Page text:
Washington, DC–Numbers don’t lie. But they don’t always tell the whole story. At least that’s what the social media world is learning on the heals of a poll gauging American internet users vis-a-vis social networking.
And the results are astounding, or rather confounding to conventional wisdom. That notion holds that Facebook is the most trafficked social site in the United States, with Twitter coming in second and a distant third, Pinterest. Following up the rear are sites like Instagram and Tumblr, which are gaining popularity but still tiny in relative comparison.
In late December of 2012, a study of 1,802 internet users was conducted. What the polling data showed was popular belief and reality are two different things. Of those 1,802 respondents, 67 percent used Facebook–no shock there. But the following conclusions were: Twitter clocked-in 16 percent and Pinterest, usually thought to be a distance third place finisher, garnered 15 percent of the polling. Instagram netted 13 percent and Tumblr, 6 percent, according to the Pew Research Center.
What’s more eye-opening is in the M.O.E. or Margin of Error, which in this particular survey is +/-2.6 percent. That means that Pinterest could statistically beat-out Twitter by as much as 17.6 percent to 13.4 percent. In addition, using that same plus or minus arithmetic, Instagram could be the second place winner.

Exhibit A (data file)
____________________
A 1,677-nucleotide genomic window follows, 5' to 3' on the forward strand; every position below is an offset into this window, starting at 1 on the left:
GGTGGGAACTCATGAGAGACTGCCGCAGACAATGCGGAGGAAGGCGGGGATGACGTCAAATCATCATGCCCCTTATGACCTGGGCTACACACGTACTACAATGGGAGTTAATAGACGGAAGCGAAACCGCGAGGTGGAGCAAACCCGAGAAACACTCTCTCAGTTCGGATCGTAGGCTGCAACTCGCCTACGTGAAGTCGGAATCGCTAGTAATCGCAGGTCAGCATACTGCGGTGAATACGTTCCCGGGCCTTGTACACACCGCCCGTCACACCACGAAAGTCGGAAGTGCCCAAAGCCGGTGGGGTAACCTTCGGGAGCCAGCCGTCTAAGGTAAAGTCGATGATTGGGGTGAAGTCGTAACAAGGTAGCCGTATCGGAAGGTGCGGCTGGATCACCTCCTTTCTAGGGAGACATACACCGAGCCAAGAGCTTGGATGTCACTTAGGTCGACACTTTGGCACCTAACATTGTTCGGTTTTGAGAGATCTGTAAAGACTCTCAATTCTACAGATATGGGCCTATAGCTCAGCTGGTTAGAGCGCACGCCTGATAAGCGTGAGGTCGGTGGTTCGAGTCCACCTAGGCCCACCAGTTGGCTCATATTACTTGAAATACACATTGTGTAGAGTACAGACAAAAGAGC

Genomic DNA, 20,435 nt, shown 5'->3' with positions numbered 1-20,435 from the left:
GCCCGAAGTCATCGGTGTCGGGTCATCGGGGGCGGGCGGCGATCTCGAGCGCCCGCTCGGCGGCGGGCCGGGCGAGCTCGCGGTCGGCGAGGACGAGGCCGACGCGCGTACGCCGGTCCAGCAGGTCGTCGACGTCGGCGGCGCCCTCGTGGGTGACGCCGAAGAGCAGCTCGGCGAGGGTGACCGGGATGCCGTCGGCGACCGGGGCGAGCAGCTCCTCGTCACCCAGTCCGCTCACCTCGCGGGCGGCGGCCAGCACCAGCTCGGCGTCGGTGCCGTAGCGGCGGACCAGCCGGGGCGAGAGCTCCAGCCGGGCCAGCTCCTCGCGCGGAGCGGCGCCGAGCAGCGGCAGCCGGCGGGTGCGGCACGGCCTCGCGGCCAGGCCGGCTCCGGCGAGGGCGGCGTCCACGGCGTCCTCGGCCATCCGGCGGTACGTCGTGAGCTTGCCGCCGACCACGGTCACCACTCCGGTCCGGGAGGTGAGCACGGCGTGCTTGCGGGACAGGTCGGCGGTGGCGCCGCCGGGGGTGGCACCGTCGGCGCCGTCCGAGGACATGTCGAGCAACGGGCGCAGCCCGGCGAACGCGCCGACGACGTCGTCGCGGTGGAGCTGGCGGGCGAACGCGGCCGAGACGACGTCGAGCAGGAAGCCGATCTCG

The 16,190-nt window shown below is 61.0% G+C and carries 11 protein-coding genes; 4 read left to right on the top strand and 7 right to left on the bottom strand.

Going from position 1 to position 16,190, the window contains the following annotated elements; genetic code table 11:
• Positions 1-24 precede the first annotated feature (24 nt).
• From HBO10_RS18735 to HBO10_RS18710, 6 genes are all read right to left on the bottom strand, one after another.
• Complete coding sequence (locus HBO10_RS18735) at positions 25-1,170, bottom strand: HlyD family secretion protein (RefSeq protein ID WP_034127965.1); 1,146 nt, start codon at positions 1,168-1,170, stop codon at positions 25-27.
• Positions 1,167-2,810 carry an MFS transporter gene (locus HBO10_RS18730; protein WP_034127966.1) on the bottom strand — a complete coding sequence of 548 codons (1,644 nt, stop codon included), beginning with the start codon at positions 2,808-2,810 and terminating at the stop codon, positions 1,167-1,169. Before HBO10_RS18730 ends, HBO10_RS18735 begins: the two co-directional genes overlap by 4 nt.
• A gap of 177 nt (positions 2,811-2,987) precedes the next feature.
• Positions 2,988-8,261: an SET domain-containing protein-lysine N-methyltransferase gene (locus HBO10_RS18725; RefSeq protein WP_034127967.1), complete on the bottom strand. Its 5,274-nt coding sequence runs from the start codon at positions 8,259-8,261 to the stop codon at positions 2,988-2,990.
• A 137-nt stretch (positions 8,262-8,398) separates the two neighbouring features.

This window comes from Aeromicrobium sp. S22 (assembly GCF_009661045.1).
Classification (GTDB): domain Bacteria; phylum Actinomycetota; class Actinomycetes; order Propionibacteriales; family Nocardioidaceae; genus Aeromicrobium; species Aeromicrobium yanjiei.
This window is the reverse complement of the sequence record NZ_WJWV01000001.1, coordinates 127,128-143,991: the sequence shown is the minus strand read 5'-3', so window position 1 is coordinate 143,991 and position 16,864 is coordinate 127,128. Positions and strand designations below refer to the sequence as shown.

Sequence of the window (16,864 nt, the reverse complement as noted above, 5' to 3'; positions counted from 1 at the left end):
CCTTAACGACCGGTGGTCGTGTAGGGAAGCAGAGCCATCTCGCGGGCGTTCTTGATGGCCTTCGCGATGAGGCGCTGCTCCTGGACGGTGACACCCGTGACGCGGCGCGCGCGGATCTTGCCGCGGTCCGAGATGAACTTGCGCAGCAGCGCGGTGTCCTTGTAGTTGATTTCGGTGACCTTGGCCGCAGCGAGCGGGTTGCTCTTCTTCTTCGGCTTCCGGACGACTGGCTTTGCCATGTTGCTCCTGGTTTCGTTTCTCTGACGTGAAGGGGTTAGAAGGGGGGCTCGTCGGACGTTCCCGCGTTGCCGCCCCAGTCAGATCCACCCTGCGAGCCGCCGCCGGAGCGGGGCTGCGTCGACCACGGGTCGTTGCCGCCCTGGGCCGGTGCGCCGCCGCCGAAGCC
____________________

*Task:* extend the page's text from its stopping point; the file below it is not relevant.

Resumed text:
The same study found that women are five times more likely to use Pinterest over other social sites, while African-Americans prefer Twitter by 26 percent to 14 percent of whites.
Facebook stills faces the challenge of being uncool in the eyes of many and its much-publicized privacy concerns are a huge turnoff, “Many Facebook refusers actually revel in their difference from the mainstream, seeing it as a mark of distinction, superior taste, and identification with an elite social stratum,” said New York University Professor Laura Portwood-Stacer.
Though Twitter is the accepted second place challenger in the social media world, Pinterest is growing exponentially, especially among educated, affluent women.